Except as otherwise provided in this subchapter, the refusal of the Administrator to cancel or suspend a registration or to change a classification not following a hearing and other final actions of the Administrator not committed to the discretion of the Administrator by law are judicially reviewable by the district courts of the United States.
(b) Review by court of appeals
In the case of actual controversy as to the validity of any order issued by the Administrator following a public hearing, any person who will be adversely affected by such order and who had been a party to the proceedings may obtain judicial review by filing in the United States court of appeals for the circuit wherein such person resides or has a place of business, within 60 days after the entry of such order, a petition praying that the order be set aside in whole or in part. A copy of the petition shall be forthwith transmitted by the clerk of the court to the Administrator or any officer designated by the Administrator for that purpose, and thereupon the Administrator shall file in the court the record of the proceedings on which the Administrator based the Administrator’s order, as provided in section
2112 of title
28. Upon the filing of such petition the court shall have exclusive jurisdiction to affirm or set aside the order complained of in whole or in part. The court shall consider all evidence of record. The order of the Administrator shall be sustained if it is supported by substantial evidence when considered on the record as a whole. The judgment of the court affirming or setting aside, in whole or in part, any order under this section shall be final, subject to review by the Supreme Court of the United States upon certiorari or certification as provided in section
1254 of title
28. The commencement of proceedings under this section shall not, unless specifically ordered by the court to the contrary, operate as a stay of an order.
(c) Jurisdiction of district courts
The district courts of the United States are vested with jurisdiction specifically to enforce, and to prevent and restrain violations of, this subchapter.
(d) Notice of judgments
The Administrator shall, by publication in such manner as the Administrator may prescribe, give notice of all judgments entered in actions instituted under the authority of this subchapter.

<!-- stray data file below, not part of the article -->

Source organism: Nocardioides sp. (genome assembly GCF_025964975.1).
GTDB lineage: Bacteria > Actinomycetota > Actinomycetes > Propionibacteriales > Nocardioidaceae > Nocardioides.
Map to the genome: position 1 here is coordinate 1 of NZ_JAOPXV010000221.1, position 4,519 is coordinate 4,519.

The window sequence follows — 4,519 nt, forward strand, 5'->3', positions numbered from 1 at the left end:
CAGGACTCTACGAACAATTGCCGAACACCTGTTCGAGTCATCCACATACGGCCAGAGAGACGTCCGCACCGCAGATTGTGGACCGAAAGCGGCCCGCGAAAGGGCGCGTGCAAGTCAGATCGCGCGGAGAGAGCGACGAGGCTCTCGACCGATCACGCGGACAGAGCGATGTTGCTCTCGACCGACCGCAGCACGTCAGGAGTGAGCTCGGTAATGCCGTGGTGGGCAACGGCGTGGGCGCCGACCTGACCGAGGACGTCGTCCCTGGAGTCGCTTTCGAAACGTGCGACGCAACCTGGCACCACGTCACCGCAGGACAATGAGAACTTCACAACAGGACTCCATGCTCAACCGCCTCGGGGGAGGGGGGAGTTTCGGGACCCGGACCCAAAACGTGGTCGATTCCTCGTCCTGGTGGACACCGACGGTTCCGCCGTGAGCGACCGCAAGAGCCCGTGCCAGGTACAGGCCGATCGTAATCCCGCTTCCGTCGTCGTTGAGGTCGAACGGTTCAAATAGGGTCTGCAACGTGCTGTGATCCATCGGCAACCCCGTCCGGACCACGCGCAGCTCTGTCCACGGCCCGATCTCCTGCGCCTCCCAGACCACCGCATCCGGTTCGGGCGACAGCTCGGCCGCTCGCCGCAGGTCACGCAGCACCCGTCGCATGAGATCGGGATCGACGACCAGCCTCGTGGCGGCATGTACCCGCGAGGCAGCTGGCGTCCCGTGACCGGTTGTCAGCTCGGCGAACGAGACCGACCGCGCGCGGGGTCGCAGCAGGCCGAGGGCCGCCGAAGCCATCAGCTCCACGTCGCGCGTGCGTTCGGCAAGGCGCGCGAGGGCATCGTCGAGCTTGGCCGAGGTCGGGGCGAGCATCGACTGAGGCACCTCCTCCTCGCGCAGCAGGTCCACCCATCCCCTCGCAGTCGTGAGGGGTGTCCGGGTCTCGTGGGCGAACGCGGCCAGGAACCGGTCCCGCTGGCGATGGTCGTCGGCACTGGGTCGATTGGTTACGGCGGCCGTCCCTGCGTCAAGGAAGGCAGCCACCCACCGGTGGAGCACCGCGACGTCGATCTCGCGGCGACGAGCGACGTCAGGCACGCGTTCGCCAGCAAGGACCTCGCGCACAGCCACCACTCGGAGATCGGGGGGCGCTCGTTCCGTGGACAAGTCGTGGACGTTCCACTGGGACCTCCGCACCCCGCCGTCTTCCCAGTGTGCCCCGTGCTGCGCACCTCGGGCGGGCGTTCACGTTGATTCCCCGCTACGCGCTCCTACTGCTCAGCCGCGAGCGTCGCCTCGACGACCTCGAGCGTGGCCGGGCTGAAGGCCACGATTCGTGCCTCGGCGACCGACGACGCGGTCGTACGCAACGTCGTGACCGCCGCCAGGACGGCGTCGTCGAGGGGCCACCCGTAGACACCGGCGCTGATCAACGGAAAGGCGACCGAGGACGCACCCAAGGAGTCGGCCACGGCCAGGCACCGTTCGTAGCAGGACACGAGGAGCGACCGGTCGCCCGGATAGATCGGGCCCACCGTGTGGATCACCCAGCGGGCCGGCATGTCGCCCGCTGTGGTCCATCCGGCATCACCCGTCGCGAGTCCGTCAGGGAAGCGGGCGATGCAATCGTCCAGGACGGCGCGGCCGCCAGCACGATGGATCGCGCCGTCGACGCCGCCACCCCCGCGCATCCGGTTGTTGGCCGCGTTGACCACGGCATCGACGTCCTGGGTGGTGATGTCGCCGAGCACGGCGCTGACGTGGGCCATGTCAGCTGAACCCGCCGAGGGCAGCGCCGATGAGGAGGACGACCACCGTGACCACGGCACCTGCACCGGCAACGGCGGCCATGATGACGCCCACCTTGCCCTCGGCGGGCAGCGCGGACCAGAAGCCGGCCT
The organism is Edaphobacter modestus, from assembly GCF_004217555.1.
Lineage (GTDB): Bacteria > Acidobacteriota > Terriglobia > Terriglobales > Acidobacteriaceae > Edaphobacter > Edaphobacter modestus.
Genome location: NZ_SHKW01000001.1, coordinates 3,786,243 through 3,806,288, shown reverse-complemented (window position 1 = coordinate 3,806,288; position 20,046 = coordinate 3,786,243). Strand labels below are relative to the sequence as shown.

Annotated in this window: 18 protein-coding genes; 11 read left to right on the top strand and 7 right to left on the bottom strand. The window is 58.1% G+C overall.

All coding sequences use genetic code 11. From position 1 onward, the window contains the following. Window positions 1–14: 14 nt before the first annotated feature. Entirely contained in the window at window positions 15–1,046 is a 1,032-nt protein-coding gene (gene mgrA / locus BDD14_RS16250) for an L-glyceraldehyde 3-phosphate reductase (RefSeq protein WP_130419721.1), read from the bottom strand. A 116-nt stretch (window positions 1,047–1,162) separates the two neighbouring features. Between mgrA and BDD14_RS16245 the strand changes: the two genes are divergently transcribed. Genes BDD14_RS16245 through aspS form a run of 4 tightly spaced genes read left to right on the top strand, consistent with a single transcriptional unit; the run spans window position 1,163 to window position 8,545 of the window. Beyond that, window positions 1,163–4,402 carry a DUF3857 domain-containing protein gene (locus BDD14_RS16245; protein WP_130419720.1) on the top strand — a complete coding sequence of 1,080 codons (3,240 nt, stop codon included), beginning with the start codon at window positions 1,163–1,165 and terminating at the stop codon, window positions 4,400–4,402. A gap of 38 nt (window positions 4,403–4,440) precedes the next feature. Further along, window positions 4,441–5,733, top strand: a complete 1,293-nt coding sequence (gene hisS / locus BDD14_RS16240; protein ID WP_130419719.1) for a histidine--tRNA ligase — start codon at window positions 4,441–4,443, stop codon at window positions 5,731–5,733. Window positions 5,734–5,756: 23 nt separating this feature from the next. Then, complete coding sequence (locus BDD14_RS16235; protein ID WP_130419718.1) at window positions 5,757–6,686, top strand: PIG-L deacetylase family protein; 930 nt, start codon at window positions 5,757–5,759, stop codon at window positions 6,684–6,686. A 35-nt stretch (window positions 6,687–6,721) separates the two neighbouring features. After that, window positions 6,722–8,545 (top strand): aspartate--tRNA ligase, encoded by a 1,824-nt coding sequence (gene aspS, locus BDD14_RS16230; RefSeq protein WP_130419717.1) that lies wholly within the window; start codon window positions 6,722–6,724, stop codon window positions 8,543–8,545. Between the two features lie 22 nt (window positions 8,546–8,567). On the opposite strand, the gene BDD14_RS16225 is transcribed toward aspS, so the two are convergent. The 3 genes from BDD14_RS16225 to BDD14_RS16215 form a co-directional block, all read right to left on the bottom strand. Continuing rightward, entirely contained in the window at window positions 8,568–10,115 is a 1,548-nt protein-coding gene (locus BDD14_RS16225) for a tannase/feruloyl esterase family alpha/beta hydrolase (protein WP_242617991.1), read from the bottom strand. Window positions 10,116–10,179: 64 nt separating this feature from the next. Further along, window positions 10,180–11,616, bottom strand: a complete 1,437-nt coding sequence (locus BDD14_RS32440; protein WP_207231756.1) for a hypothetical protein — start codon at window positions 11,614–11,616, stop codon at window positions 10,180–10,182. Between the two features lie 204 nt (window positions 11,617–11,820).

1991—Subsec. (b). Pub. L. 102–237, § 1006(b)(1), (2), (3)(P), substituted “the Administrator” for “he” before “based”, “the Administrator’s” for “his”, and “the Administrator” for “him” after “designated by”.
Subsec. (d). Pub. L. 102–237, § 1006(b)(1), substituted “the Administrator” for “he” before “may”.
1988—Subsec. (a). Pub. L. 100–532amended subsec. (a) generally. Prior to amendment, subsec. (a) read as follows: “Except as is otherwise provided in this subchapter, Agency refusals to cancel or suspend registrations or change classifications not following a hearing and other final Agency actions not committed to Agency discretion by law are judicially reviewable in the district courts.”
1984—Subsec. (b). Pub. L. 98–620struck out provisions requiring the court to advance on the docket and expedite the disposition of all cases filed pursuant to this section.
Effective Date of 1988 Amendment
Amendment by Pub. L. 100–532effective on expiration of 60 days after Oct. 25, 1988, see section 901 ofPub. L. 100–532, set out as a note under section
136 of this title.
Effective Date of 1984 Amendment
Amendment by Pub. L. 98–620not applicable to cases pending on Nov. 8, 1984, see section 403 ofPub. L. 98–620, set out as an Effective Date note under section
1657 of Title
28, Judiciary and Judicial Procedure.
For effective date of section, see section 4 ofPub. L. 92–516, set out as a note under section
136 of this title.
The table below lists the classification updates, since Jan. 3, 2012, for this section. Updates to a broader range of sections may be found at the update page for containing chapter, title, etc.
The most recent Classification Table update that we have noticed was Tuesday, August 13, 2013
An empty table indicates that we see no relevant changes listed in the classification tables. If you suspect that our system may be missing something, please double-check with the Office of the Law Revision Counsel.